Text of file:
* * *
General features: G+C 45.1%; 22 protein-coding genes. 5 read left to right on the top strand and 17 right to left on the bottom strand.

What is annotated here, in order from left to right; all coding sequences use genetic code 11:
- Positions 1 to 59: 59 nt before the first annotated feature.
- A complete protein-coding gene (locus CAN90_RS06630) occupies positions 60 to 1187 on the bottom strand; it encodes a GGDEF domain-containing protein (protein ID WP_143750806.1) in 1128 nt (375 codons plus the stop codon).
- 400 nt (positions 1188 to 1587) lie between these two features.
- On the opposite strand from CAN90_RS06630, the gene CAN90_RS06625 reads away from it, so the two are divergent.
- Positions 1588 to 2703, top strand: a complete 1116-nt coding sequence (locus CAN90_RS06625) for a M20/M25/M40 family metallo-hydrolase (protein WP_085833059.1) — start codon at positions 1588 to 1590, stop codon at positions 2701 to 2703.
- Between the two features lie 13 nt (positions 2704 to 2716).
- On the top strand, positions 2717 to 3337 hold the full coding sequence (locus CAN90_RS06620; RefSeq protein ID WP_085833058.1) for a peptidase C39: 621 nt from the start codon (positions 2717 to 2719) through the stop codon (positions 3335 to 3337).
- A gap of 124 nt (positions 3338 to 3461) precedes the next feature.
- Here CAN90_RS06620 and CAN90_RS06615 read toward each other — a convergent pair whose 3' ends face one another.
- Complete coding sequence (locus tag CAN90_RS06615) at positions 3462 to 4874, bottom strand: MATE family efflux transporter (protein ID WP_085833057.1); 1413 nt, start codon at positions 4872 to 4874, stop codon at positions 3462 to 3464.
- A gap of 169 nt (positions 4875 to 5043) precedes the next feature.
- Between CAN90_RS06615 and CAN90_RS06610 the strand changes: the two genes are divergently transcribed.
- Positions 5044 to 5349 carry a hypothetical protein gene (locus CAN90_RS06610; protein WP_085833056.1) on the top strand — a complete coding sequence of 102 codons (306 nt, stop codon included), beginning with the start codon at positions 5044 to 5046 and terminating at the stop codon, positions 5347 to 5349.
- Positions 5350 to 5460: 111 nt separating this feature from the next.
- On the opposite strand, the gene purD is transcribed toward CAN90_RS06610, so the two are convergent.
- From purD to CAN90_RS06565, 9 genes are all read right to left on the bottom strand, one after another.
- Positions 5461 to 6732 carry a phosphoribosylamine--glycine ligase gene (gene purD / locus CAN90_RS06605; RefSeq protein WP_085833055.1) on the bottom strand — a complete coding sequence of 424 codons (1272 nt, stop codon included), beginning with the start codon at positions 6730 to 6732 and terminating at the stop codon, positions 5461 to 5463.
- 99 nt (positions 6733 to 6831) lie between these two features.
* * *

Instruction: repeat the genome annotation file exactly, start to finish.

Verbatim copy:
General features: G+C 45.1%; 22 protein-coding genes. 5 read left to right on the top strand and 17 right to left on the bottom strand.

What is annotated here, in order from left to right; all coding sequences use genetic code 11:
- Positions 1 to 59: 59 nt before the first annotated feature.
- A complete protein-coding gene (locus CAN90_RS06630) occupies positions 60 to 1187 on the bottom strand; it encodes a GGDEF domain-containing protein (protein ID WP_143750806.1) in 1128 nt (375 codons plus the stop codon).
- 400 nt (positions 1188 to 1587) lie between these two features.
- On the opposite strand from CAN90_RS06630, the gene CAN90_RS06625 reads away from it, so the two are divergent.
- Positions 1588 to 2703, top strand: a complete 1116-nt coding sequence (locus CAN90_RS06625) for a M20/M25/M40 family metallo-hydrolase (protein WP_085833059.1) — start codon at positions 1588 to 1590, stop codon at positions 2701 to 2703.
- Between the two features lie 13 nt (positions 2704 to 2716).
- On the top strand, positions 2717 to 3337 hold the full coding sequence (locus CAN90_RS06620; RefSeq protein ID WP_085833058.1) for a peptidase C39: 621 nt from the start codon (positions 2717 to 2719) through the stop codon (positions 3335 to 3337).
- A gap of 124 nt (positions 3338 to 3461) precedes the next feature.
- Here CAN90_RS06620 and CAN90_RS06615 read toward each other — a convergent pair whose 3' ends face one another.
- Complete coding sequence (locus tag CAN90_RS06615) at positions 3462 to 4874, bottom strand: MATE family efflux transporter (protein ID WP_085833057.1); 1413 nt, start codon at positions 4872 to 4874, stop codon at positions 3462 to 3464.
- A gap of 169 nt (positions 4875 to 5043) precedes the next feature.
- Between CAN90_RS06615 and CAN90_RS06610 the strand changes: the two genes are divergently transcribed.
- Positions 5044 to 5349 carry a hypothetical protein gene (locus CAN90_RS06610; protein WP_085833056.1) on the top strand — a complete coding sequence of 102 codons (306 nt, stop codon included), beginning with the start codon at positions 5044 to 5046 and terminating at the stop codon, positions 5347 to 5349.
- Positions 5350 to 5460: 111 nt separating this feature from the next.
- On the opposite strand, the gene purD is transcribed toward CAN90_RS06610, so the two are convergent.
- From purD to CAN90_RS06565, 9 genes are all read right to left on the bottom strand, one after another.
- Positions 5461 to 6732 carry a phosphoribosylamine--glycine ligase gene (gene purD / locus CAN90_RS06605; RefSeq protein WP_085833055.1) on the bottom strand — a complete coding sequence of 424 codons (1272 nt, stop codon included), beginning with the start codon at positions 6730 to 6732 and terminating at the stop codon, positions 5461 to 5463.
- 99 nt (positions 6733 to 6831) lie between these two features.